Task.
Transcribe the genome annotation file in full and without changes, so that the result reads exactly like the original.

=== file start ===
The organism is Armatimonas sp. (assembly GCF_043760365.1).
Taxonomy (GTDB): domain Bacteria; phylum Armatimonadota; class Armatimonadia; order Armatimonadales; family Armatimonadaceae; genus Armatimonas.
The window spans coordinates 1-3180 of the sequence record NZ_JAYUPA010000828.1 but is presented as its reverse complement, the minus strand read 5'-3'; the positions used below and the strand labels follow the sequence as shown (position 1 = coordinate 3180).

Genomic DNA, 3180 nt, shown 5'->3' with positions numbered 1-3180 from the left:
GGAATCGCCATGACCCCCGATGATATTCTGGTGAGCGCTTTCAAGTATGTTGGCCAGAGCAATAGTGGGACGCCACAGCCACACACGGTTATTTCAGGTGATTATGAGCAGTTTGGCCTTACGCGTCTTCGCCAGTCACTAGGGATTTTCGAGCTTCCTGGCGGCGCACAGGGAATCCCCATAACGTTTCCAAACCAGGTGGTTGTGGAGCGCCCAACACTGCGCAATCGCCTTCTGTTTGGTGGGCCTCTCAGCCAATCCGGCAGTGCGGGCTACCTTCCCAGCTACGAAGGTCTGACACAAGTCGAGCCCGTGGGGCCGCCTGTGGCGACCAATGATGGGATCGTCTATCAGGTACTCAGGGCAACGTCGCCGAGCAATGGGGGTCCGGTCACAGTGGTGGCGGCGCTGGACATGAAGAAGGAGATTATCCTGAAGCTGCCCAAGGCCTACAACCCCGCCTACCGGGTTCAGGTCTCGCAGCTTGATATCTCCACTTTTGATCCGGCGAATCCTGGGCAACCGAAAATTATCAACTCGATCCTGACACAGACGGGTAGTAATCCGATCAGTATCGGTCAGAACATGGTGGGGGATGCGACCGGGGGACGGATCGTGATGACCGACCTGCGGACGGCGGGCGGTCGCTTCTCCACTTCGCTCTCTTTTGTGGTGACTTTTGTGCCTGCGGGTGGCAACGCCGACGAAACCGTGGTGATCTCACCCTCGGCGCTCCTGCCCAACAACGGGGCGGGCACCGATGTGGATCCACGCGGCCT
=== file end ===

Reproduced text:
The organism is Armatimonas sp. (assembly GCF_043760365.1).
Taxonomy (GTDB): domain Bacteria; phylum Armatimonadota; class Armatimonadia; order Armatimonadales; family Armatimonadaceae; genus Armatimonas.
The window spans coordinates 1-3180 of the sequence record NZ_JAYUPA010000828.1 but is presented as its reverse complement, the minus strand read 5'-3'; the positions used below and the strand labels follow the sequence as shown (position 1 = coordinate 3180).

Genomic DNA, 3180 nt, shown 5'->3' with positions numbered 1-3180 from the left:
GGAATCGCCATGACCCCCGATGATATTCTGGTGAGCGCTTTCAAGTATGTTGGCCAGAGCAATAGTGGGACGCCACAGCCACACACGGTTATTTCAGGTGATTATGAGCAGTTTGGCCTTACGCGTCTTCGCCAGTCACTAGGGATTTTCGAGCTTCCTGGCGGCGCACAGGGAATCCCCATAACGTTTCCAAACCAGGTGGTTGTGGAGCGCCCAACACTGCGCAATCGCCTTCTGTTTGGTGGGCCTCTCAGCCAATCCGGCAGTGCGGGCTACCTTCCCAGCTACGAAGGTCTGACACAAGTCGAGCCCGTGGGGCCGCCTGTGGCGACCAATGATGGGATCGTCTATCAGGTACTCAGGGCAACGTCGCCGAGCAATGGGGGTCCGGTCACAGTGGTGGCGGCGCTGGACATGAAGAAGGAGATTATCCTGAAGCTGCCCAAGGCCTACAACCCCGCCTACCGGGTTCAGGTCTCGCAGCTTGATATCTCCACTTTTGATCCGGCGAATCCTGGGCAACCGAAAATTATCAACTCGATCCTGACACAGACGGGTAGTAATCCGATCAGTATCGGTCAGAACATGGTGGGGGATGCGACCGGGGGACGGATCGTGATGACCGACCTGCGGACGGCGGGCGGTCGCTTCTCCACTTCGCTCTCTTTTGTGGTGACTTTTGTGCCTGCGGGTGGCAACGCCGACGAAACCGTGGTGATCTCACCCTCGGCGCTCCTGCCCAACAACGGGGCGGGCACCGATGTGGATCCACGCGGCCT